Synopsis: Madea and a Mexican immigrant give a boozy singer an attitude adjustment.
Release Date: September 11, 2009 MPAA Rating: PG-13
With Tyler Perry’s most recent parable movie, this experience was the closest I’ve been to attending church in a very long time. There are lessons on the consequences of committing crimes, having a “whole lot of life to live”, beauty being beyond materialism, the importance of family, selfishness, and of course, who can forget true love. Now there is nothing wrong with having faith or teaching positive values, but problems arise when the vehicle that intends to promote these principles is in question itself. In this case the morality lobbyist is the movie, which all together, just isn’t that good. Judas is disguised as indecisive tone; the film tries desperately to be highbrow drama, laugh-out-loud comedy, concert musical, and even action in one particular scene. On occasion a film can miraculously weave multiple genres into an Oscar winning masterpiece, but this time around high ambition is more sin than virtue. April, played by Taraji P. Henson, eventually makes her way back to church. The rest of us however, are constantly checking our clocks during mass so we can get back to seeking answers elsewhere.
Oscar nominated actress, Taraji P. Henson, is wonderful in her attempt to make the character of April a living, breathing, piece of tragedy. She’s a nightclub singer who smokes, drinks, sleeps with a married man, had a crack addict for a sister, and above all, wants to care for nobody but herself. Yet despite Taraji’s terrific efforts, we never really hand our hearts over because everyone else in the story are simply one-notes. The script’s cast of underdeveloped characters include “The Bad Guy”, “The Good Guy”, and of course, Madea the clown. The audience is never granted the opportunity to know much beyond the fact that April isn’t meant to get hooked up with the ATL-tatted thug, but with the nice-guy immigrant. Hope Olaide Wilson as Jennifer dominates some difficult scenes, but even she is reduced to the tough-love older sister with attitude for most of the film. If you add to all of this some overly convenient events and an unearned romantic ending, you might get the idea that the title, I Can Do Bad All by Myself, refers to the screenwriting.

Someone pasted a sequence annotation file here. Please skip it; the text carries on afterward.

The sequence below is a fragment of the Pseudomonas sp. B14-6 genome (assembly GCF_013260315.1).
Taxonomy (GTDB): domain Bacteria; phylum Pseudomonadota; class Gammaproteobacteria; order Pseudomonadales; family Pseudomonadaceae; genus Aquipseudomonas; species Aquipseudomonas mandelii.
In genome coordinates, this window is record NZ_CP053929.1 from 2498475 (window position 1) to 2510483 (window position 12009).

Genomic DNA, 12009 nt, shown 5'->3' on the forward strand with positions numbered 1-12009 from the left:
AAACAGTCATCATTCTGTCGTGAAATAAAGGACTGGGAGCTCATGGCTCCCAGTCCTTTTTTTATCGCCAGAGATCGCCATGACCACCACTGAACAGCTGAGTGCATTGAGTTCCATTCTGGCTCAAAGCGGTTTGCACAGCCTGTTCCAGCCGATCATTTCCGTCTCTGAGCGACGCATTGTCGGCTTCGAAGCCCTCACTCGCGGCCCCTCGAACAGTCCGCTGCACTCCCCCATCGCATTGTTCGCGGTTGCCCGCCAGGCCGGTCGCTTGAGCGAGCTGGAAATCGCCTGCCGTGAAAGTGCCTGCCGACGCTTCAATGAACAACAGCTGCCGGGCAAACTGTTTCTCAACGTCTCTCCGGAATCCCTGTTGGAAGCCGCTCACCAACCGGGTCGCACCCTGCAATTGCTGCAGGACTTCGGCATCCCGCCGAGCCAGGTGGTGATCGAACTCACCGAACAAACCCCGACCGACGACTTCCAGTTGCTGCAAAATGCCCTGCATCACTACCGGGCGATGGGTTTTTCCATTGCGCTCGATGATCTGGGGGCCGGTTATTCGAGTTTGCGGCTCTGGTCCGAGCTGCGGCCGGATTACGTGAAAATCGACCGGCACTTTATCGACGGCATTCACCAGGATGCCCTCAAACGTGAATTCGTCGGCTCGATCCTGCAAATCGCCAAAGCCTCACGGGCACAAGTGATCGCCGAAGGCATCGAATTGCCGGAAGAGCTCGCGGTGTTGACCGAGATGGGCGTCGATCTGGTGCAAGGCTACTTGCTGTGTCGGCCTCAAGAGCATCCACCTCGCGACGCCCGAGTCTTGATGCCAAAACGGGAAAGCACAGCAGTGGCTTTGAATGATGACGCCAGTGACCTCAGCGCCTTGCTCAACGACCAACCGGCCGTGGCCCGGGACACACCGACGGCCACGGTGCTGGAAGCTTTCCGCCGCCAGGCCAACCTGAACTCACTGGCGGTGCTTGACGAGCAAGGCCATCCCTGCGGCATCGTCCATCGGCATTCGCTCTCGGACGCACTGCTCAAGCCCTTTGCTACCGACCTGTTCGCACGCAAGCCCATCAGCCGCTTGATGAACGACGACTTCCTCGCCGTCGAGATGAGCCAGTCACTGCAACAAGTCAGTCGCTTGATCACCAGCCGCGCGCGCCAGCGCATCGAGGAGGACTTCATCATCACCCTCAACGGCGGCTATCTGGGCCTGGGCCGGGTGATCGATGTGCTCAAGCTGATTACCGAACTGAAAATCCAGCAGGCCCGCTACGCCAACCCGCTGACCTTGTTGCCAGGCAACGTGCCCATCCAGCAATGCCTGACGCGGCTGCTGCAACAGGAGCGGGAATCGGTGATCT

The film starts out with an aerial view of April’s huge fro and as soon as she begins to belt out Rock City one thinks, “this looks promising”. That promise is never really fulfilled though. Everyone sings in this movie: Taraji P. Henson, Gladys Knight, Mary J. Blige, and Marvin Winans as Pastor Brian. With so many great musical performers, some of them being straight up icons, there is no doubt that these people can sing. The concert performances are good; the scenes are bad. Each musical number is a scene aimed to change April’s ways, but all we witness is a free concert intermixed with some confused reaction shots and cheesy dissolves. By the time we hear the Pastor sing, it feels more like an eternity than a life changing revelation. I do like concerts and I do love movies, but in this case I would prefer them served separately.
Those familiar with Madea’s ghetto fabulous ways will be happy to see her return to the silver screen just as comically towering as ever. She bickers with her husband Joe as he tells her, “to ease that ugly up” and refusing to believe in political correctness she hilariously threatens to “shank” some unruly children, who she refers to as “little OJ and Michael Vick”. Whether Madea is one’s cup of tea or not is not the issue; the problem is there isn’t enough of her. Her limited role in the film is a cameo at best. And even more so, when she does make an appearance the comedy is completely out of place. In one scene Madea speaks of the bible’s stories as she sees fit, complete with the “12 Disciplines”, Noah’s “Arch”, Jaws, and even Siegfried and Roy. This mind-boggling reinterpretation could have been funny, only her single audience member isn’t laughing along due to mourning the loss of a family member. The comedy infiltrates instead of relieves. This time around Madea should have stayed out of the spotlight completely in order to watch the Drama unfold successfully.
Cast and Crew
- Director(s): Tyler Perry
- Producer(s): Tyler PerryTyler Perry (Madea/Joe)
- Screenwriter(s): Taraji P. Henson (April)Adam Rodriguez (Sandino)Brian White (Randy)
- Cast: Maysie HoyAlexander GruszynskiIna Mayhew
- Editor(s): Keith G. Lewis
- Production Designer(s):
- Costume Designer:
- Casting Director(s):
- Music Score:
- Music Performed By:
- Country Of Origin: USA